The stakeholder process is critical to us. We want to hear your thoughts and concerns over the next few months and adjust the concept, where needed.
- IPS Program
Seeking comments from 6/12/19 through 7/12/19.
- Draft R309-400 Rule
Anticipated rulemaking and formal public comment period 9/15/19 through 10/15/19
- Draft IPS Violation Comparison Table
Current vs. new point values
- Draft IPS Deficiency Comparison Table
Current vs. new point values
- Current Rule R309-400. Water System Rating Criteria.
The Division of Drinking Water (DDW) is working on revising the R309-400 rule (the Improvement Priority System or IPS rule) with an anticipated implementation date starting January 1, 2020. The revision of R309-400 rule involves two proposed documents:
(currently seeking public comment from June 12 to July 12, 2019)
The proposed IPS Program document retains most of the current requirements found in R309-400 and reorganizes the deficiencies and violations and puts them into a table format. The IPS Program document identifies all deficiencies and violations with their associated types and point values. The content of the IPS Program document is anticipated to be incorporated by reference in the proposed rule R309-400 (Improvement Priority System and Public Water System Ratings).
New R309-400 Rule
(rule revision is anticipated to start on August 27, 2019)
Due to substantial content change and reorganization of R309-400, the current R309-400 rule will be repealed and a new rule re-enacted in its place. The new R309-400 rule is scheduled to be presented to the Drinking Water Board on August 27, 2019, which will start the official rulemaking process and the formal public comment period for the new R309-400 rule.
Please contact Jennifer Yee at firstname.lastname@example.org or (801) 536-4216 for questions related to the IPS Program and the new R309-400 rule.
To find out your water system’s current total IPS points:
The IPS rule was first finalized in 1996 as a tool for water systems to track compliance with violations and physical deficiencies. It helps systems understand the severity of any issues and maintain compliance. Water system operators can check the status of the current IPS points for their systems by going to waterlink.utah.gov, selecting the system and selecting IPS Report.
To find out your water system’s projected total IPS points after January 1, 2020:
DDW has created a new tool IPS2020 Report to help water systems to prioritize the deficiencies to be corrected and to prepare for the new R309-400 rule. The IPS2020 Report shows the hypothetically projected total IPS points for a water system beginning January 1, 2020. Water systems can access the IPS2020 Report by creating a utah.gov account at waterlink.utah.gov and requested access to the Portal.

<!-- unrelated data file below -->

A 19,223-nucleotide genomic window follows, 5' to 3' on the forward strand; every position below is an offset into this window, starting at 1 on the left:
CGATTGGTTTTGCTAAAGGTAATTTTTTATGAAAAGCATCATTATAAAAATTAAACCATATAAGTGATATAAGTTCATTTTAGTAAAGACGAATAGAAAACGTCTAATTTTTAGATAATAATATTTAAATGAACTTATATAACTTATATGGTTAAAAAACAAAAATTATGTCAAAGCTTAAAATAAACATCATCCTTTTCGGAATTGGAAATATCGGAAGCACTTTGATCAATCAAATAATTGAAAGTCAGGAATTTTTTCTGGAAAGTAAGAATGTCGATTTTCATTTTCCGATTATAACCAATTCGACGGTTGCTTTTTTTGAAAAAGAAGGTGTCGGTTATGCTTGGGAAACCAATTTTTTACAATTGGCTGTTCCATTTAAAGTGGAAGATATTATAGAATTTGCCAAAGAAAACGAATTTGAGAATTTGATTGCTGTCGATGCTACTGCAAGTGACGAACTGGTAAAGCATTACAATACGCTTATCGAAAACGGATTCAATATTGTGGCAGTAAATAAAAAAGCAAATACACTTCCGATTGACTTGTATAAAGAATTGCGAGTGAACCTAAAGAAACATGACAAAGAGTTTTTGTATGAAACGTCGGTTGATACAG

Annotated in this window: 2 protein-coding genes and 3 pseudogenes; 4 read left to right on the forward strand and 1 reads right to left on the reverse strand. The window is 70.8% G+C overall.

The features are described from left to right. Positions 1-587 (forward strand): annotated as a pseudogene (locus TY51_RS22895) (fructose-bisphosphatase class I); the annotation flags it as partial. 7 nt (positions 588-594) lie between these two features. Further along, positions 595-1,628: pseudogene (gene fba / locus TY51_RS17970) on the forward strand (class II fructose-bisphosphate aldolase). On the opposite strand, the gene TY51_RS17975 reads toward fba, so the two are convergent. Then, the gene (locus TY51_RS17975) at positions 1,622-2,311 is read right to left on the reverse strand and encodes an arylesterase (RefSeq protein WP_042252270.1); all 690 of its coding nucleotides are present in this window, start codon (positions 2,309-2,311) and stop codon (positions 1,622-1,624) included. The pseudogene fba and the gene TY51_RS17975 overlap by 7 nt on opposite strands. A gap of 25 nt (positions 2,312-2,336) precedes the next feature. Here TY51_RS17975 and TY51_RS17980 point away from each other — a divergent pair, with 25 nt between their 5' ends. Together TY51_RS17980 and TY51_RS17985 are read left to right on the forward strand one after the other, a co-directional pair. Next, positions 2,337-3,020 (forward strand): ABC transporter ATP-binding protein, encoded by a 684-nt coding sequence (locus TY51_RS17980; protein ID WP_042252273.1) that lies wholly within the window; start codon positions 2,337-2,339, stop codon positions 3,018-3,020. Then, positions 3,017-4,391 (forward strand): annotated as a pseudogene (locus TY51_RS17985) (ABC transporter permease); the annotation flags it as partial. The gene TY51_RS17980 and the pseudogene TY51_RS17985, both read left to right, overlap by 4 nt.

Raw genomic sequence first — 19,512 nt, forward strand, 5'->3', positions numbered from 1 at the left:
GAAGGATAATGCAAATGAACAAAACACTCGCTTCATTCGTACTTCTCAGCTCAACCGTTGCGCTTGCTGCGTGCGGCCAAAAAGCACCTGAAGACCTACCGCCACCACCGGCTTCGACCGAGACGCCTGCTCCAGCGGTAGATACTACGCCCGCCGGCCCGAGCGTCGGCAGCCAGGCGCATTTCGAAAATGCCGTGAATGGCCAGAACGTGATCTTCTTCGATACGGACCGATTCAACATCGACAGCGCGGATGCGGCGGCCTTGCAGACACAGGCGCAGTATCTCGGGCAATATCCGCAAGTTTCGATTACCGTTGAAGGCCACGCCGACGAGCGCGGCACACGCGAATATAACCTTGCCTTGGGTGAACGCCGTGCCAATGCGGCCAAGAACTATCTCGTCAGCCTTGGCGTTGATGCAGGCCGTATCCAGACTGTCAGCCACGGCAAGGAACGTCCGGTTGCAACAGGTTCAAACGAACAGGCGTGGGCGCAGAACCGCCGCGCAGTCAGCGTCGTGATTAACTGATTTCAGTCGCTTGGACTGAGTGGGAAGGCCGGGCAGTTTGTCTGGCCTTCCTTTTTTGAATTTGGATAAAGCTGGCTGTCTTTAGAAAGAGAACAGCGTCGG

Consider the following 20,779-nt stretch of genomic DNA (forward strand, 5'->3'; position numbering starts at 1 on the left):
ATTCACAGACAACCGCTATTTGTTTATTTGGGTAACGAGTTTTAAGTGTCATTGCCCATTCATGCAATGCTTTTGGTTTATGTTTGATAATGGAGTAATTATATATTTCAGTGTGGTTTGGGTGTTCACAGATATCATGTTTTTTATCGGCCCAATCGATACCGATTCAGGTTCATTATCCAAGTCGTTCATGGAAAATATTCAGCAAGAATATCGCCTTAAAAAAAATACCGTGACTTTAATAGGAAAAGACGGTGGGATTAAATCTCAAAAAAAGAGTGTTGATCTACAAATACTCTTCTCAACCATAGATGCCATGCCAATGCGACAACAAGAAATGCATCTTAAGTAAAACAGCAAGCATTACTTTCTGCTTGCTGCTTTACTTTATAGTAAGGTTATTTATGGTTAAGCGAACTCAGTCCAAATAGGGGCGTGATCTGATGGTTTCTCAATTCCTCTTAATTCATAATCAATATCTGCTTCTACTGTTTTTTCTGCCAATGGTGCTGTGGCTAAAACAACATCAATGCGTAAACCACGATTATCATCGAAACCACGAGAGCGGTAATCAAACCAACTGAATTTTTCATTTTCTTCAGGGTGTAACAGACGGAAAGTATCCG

Frequently Asked Questions
Why is IPS changing?
- The IPS rule has not been completely reviewed since 1996.
- The IPS rule is unique to Utah. The revisions to IPS deficiencies will align better with EPA’s enforcement tracking and health risks.
- The new IPS rule cleans up deficiencies that were duplicates and clarifies issues for each facility.
- The revisions remove the possibility that credit points mask deficiencies.
What is the timeline?
- Now through July 12, 2019, public comment period is open for the IPS2020 Program.
- July 1, 2019, DDW will mail IPS2020 and Current IPS reports to all public water systems.
- RWAU/DDW trainings for water operators on IPS2020: July 16, August 1, August 7, and September 17.
- August 27, 2019, DDW Board Meeting to open official rule-making on R309-400 and adopting IPS2020 Program.
- September 15, 2019, through October 15, 2019, public comment period for R309-400.
- November 5, 2019, DDW Board Meeting to adopt final R309-400 rule.
- Implementation starts January 1, 2020.
Why did my system’s IPS points change?
- Points are now organized by facility instead of deficiency.
- Significant deficiencies are now all at least 25 points.
- Deficiencies identified in multiple facilities are counted separately.
- To see the list of new point values for all violations and deficiencies, see the Documents section on this page.
My system’s IPS points went up, what can I do?
- Address and correct the identified deficiencies as soon as possible.
- Make sure the violations and deficiencies are correct according to your system’s records.
- Send in any IPS corrections to email@example.com.
- If your system needs an extension in time to fix a significant deficiency, requestcap.utah.gov. The CAP is a Compliance Action Plan that extends the timeframe for fixing a deficiency. Once the fix deadline has passed the CAP is no longer an option.
- If your system needs to request an exception, contact Nathan Lunstad at firstname.lastname@example.org or 385-239-5974.
Who Can Help Me?
Physical Facility Points
Cross Connection Points
Treatment Technique Violations
Lead & Copper Violations
(801) 536 -4467
Chemical Rule Violations
Source Protection Points
Microbial Rule Violations
Microbial Rule Violation (Code 36)
Consumer Confidence Report
Surface Water Treatment
Exception to DDW rules